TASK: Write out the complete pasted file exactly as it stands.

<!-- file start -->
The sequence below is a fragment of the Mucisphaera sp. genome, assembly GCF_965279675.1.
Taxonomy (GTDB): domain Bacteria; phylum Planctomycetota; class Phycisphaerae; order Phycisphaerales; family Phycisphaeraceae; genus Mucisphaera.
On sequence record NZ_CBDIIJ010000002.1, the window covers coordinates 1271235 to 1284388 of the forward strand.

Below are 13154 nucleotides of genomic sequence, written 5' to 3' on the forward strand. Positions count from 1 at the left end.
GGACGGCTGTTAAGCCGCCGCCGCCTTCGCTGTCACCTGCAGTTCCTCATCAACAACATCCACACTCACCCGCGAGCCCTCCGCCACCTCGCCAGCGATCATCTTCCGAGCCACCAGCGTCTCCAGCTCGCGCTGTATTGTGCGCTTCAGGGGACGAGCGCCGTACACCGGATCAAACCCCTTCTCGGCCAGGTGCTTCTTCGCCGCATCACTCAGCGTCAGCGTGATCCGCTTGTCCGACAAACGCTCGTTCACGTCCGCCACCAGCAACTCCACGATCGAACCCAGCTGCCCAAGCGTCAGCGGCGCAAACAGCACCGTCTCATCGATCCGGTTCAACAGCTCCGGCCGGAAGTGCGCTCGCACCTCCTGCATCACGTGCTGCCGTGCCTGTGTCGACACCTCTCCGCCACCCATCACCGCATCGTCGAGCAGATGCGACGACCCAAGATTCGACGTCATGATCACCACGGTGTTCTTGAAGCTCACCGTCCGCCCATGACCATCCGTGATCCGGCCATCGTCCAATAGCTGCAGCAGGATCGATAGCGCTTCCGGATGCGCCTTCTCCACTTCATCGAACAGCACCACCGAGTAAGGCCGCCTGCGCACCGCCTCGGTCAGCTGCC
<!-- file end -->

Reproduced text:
The sequence below is a fragment of the Mucisphaera sp. genome, assembly GCF_965279675.1.
Taxonomy (GTDB): domain Bacteria; phylum Planctomycetota; class Phycisphaerae; order Phycisphaerales; family Phycisphaeraceae; genus Mucisphaera.
On sequence record NZ_CBDIIJ010000002.1, the window covers coordinates 1271235 to 1284388 of the forward strand.

Below are 13154 nucleotides of genomic sequence, written 5' to 3' on the forward strand. Positions count from 1 at the left end.
GGACGGCTGTTAAGCCGCCGCCGCCTTCGCTGTCACCTGCAGTTCCTCATCAACAACATCCACACTCACCCGCGAGCCCTCCGCCACCTCGCCAGCGATCATCTTCCGAGCCACCAGCGTCTCCAGCTCGCGCTGTATTGTGCGCTTCAGGGGACGAGCGCCGTACACCGGATCAAACCCCTTCTCGGCCAGGTGCTTCTTCGCCGCATCACTCAGCGTCAGCGTGATCCGCTTGTCCGACAAACGCTCGTTCACGTCCGCCACCAGCAACTCCACGATCGAACCCAGCTGCCCAAGCGTCAGCGGCGCAAACAGCACCGTCTCATCGATCCGGTTCAACAGCTCCGGCCGGAAGTGCGCTCGCACCTCCTGCATCACGTGCTGCCGTGCCTGTGTCGACACCTCTCCGCCACCCATCACCGCATCGTCGAGCAGATGCGACGACCCAAGATTCGACGTCATGATCACCACGGTGTTCTTGAAGCTCACCGTCCGCCCATGACCATCCGTGATCCGGCCATCGTCCAATAGCTGCAGCAGGATCGATAGCGCTTCCGGATGCGCCTTCTCCACTTCATCGAACAGCACCACCGAGTAAGGCCGCCTGCGCACCGCCTCGGTCAGCTGCC